Length matters

Overland is a strategy, turn-based game in which you take care of a bunch of travelers on a road trip in a post-apocalyptic world.

The core loop doesn’t allow for much. You’re immediately overrun by monsters, whatever your plan is. So you die a lot, constantly anxious. Reaching the next level is less a victory and more of a “fuck it” moment, knowing that the next level will be next to impossible.

Overland has been hard and getting harder ever since its inception. I think that is a tragic mistake.

Overland, from its aesthetic to its theme SCREAMS that this is a “doable” game and not a hardcore fest. I know, Cuphead does it but that’s the thing, it goes all the way: ultra-ultra cute and ultra-ultra hardcore. The dissonance works because it’s unapologetic. It’s part of the game’s identity. Overland with its road trip theme suggests a way more laid back vibe. That it has. And that it doesn’t want to follow.

This game should be able to be completed in 2 hours by a not so good player. And then, because it’s procedurally generated in many ways, it would offer very good replayability. You should be able to make a run in one evening session, go to sleep, dream about your little crew, especially the dog you named yourself, and want the next day to have another run.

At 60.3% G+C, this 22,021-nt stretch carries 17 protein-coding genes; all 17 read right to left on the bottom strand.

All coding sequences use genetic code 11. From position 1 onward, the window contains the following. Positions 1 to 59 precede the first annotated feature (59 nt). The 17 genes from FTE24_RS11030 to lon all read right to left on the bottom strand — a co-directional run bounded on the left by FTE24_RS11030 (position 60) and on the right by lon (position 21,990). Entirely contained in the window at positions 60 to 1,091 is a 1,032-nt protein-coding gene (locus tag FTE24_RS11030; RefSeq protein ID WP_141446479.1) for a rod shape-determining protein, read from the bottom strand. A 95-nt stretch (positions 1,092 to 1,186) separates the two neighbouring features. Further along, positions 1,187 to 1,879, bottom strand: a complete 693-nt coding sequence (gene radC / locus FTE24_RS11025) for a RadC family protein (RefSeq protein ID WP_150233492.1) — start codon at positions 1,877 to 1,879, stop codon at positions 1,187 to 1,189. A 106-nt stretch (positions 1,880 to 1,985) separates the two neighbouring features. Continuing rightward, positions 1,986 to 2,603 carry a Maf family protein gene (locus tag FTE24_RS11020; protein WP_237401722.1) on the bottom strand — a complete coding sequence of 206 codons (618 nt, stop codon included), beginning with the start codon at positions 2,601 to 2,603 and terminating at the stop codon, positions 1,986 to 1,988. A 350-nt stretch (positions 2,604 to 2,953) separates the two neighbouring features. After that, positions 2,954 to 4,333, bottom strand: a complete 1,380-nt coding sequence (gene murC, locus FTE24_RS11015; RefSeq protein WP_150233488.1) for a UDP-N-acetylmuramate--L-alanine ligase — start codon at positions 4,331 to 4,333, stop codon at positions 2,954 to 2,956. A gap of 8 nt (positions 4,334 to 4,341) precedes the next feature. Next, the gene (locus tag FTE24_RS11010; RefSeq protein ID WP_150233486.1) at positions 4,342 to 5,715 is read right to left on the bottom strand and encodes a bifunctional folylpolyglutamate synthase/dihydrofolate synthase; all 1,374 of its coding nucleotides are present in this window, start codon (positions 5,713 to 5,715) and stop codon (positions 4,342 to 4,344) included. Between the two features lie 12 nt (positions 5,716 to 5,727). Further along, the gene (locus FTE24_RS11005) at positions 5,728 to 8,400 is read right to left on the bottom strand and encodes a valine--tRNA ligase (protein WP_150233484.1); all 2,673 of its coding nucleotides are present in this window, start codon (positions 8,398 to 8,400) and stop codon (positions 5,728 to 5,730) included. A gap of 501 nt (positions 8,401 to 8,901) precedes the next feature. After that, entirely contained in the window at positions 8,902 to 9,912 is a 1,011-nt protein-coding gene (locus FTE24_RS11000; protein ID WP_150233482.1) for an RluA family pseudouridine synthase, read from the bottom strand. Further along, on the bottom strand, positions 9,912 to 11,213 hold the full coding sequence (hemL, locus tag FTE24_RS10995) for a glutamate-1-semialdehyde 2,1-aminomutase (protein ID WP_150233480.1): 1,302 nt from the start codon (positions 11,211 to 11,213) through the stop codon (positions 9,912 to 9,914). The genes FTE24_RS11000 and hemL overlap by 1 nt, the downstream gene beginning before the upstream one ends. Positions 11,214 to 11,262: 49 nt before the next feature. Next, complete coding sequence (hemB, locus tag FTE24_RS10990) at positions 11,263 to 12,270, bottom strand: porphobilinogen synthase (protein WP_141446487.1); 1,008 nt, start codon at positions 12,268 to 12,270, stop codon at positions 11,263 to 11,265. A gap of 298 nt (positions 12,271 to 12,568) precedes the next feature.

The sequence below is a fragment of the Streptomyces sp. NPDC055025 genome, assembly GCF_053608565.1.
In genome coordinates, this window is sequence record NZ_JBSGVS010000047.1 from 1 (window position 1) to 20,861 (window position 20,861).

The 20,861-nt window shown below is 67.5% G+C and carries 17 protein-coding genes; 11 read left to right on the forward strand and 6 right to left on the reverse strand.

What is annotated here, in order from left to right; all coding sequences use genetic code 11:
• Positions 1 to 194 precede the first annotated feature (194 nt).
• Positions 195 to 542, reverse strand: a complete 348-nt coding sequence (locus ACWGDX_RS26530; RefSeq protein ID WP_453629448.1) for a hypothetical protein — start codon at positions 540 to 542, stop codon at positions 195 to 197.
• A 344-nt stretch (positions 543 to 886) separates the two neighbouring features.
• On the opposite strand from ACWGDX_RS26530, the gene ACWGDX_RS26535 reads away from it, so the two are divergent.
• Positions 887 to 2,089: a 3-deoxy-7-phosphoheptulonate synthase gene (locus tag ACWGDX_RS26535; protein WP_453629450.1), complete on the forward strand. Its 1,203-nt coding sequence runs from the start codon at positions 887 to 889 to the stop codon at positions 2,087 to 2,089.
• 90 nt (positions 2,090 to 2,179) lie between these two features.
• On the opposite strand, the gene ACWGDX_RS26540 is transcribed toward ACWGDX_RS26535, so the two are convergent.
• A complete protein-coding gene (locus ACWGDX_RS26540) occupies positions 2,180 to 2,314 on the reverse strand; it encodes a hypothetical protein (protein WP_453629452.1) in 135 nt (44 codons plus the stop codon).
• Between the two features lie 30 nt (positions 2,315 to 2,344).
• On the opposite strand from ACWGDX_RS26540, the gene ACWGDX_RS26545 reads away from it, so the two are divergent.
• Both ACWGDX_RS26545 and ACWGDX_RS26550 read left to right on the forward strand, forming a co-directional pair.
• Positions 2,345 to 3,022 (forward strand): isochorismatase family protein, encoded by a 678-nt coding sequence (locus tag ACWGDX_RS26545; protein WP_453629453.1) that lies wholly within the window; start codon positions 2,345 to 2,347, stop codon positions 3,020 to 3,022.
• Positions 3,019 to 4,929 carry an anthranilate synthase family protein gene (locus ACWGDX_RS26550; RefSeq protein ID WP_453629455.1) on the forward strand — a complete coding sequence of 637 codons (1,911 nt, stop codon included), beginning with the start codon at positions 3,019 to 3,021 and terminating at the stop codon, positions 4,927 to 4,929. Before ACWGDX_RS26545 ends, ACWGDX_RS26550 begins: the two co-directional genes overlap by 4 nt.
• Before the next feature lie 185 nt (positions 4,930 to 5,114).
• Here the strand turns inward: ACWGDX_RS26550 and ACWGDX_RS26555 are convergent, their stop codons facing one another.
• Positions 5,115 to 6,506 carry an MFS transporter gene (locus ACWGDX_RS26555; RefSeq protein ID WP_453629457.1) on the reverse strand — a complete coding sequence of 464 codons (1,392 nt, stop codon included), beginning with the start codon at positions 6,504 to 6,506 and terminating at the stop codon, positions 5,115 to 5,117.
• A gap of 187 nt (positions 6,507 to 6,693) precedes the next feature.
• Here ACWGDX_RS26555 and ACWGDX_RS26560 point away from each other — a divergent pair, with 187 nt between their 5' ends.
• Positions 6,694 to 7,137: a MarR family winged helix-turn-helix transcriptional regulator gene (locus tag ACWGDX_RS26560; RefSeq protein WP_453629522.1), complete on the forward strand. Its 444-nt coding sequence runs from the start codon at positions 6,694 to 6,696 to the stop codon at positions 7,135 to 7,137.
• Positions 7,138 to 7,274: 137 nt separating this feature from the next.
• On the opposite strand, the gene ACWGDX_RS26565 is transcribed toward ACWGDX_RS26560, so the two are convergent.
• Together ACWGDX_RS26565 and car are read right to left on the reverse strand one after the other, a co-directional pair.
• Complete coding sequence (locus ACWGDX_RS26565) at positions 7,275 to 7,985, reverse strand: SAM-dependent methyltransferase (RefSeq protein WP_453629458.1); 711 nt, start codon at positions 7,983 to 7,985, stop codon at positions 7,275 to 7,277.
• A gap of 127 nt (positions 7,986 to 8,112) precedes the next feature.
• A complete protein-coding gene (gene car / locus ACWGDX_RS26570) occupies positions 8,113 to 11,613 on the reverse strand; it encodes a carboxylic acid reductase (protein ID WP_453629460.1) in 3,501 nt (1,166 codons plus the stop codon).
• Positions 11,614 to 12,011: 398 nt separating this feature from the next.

Instead Overland, like far too many games, owes its development to fans, people who want the most hardcore shit all the time because they are –and it’s a little bit unhealthy- obsessed with said game.

I understand that that fanbase is very important when selling games. But if it’s basically closing the door to the rest of the audience, that’s a failure to me. Games take too long to be made and can’t be dependent on a small subset of an audience. That’s an incredibly fragile position to be in.

Game developers need to craft their experiences around time spent, respecting players. I’m sorry but the reality is that there’s tons of entertainment out there. You want to attract people, not deter them from having a good time.

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